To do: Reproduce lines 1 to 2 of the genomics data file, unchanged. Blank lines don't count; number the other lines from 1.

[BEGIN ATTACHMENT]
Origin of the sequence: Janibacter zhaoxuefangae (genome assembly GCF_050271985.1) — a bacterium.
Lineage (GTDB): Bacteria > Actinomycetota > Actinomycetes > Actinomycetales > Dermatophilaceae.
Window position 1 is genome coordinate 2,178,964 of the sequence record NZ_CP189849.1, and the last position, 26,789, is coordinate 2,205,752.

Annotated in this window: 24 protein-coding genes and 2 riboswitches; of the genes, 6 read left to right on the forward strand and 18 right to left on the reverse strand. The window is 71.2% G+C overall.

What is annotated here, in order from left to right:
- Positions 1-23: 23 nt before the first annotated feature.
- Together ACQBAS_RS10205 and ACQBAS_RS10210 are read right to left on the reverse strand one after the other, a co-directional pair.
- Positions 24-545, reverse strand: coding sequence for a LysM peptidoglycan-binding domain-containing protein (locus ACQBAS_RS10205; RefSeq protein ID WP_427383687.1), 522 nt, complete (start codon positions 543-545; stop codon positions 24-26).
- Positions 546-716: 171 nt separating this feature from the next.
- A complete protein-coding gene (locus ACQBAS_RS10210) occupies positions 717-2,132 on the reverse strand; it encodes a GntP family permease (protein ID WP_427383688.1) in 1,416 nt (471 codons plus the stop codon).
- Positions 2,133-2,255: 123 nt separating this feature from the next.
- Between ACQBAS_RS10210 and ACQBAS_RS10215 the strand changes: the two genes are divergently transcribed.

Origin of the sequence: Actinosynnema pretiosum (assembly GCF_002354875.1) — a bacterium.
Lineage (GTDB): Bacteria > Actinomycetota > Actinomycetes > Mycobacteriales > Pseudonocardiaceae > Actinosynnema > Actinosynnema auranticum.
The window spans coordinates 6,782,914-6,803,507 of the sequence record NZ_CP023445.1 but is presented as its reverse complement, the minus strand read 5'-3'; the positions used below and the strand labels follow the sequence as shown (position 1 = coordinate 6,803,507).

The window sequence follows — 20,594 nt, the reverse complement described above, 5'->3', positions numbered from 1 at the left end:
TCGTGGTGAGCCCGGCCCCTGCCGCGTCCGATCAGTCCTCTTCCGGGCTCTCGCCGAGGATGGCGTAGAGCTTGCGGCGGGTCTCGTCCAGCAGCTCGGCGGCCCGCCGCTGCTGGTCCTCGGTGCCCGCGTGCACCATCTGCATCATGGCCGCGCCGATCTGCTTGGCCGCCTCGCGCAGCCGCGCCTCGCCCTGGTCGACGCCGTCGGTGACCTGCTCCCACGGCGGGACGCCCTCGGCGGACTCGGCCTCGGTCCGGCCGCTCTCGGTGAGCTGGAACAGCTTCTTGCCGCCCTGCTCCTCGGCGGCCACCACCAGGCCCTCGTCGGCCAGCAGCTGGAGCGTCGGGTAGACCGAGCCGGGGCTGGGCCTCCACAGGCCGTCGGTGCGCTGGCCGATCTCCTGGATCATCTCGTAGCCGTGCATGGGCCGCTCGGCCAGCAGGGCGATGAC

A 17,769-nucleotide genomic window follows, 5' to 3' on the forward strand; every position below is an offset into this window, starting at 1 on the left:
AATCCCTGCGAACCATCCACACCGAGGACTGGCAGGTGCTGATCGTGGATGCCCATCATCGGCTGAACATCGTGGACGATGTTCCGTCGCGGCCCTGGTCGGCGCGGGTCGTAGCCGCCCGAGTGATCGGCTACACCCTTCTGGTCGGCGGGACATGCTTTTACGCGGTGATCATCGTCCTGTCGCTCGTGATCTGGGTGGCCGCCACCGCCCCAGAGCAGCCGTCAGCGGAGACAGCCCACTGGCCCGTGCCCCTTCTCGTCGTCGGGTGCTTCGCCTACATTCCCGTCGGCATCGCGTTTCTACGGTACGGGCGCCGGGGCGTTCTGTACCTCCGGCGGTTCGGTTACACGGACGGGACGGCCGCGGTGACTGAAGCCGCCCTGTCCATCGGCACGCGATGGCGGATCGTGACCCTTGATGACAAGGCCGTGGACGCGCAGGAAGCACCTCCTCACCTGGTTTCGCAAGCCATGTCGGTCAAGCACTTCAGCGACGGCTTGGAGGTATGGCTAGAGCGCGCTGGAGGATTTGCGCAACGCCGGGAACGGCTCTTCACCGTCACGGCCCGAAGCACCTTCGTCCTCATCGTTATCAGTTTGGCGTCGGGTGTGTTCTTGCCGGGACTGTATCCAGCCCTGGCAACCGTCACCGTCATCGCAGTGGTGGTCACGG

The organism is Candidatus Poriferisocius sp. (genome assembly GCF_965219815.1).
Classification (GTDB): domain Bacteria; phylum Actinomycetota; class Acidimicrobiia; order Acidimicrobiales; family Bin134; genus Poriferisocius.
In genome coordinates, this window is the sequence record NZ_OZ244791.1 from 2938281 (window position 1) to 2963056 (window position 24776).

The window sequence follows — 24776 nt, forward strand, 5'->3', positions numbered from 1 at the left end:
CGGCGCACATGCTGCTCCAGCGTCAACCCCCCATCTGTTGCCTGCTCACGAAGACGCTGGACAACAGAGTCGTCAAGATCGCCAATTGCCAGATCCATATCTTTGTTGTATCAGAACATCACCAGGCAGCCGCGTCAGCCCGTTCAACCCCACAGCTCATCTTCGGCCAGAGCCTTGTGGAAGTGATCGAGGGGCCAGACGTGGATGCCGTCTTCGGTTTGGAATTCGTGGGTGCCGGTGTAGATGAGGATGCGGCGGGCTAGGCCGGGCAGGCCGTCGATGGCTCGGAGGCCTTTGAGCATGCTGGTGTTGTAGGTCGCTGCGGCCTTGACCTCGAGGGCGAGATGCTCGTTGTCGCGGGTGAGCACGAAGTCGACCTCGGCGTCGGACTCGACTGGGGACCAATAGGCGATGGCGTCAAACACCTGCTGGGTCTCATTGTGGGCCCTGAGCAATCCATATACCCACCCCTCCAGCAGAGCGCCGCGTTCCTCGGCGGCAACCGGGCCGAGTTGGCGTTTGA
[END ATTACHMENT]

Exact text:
Origin of the sequence: Janibacter zhaoxuefangae (genome assembly GCF_050271985.1) — a bacterium.
Lineage (GTDB): Bacteria > Actinomycetota > Actinomycetes > Actinomycetales > Dermatophilaceae.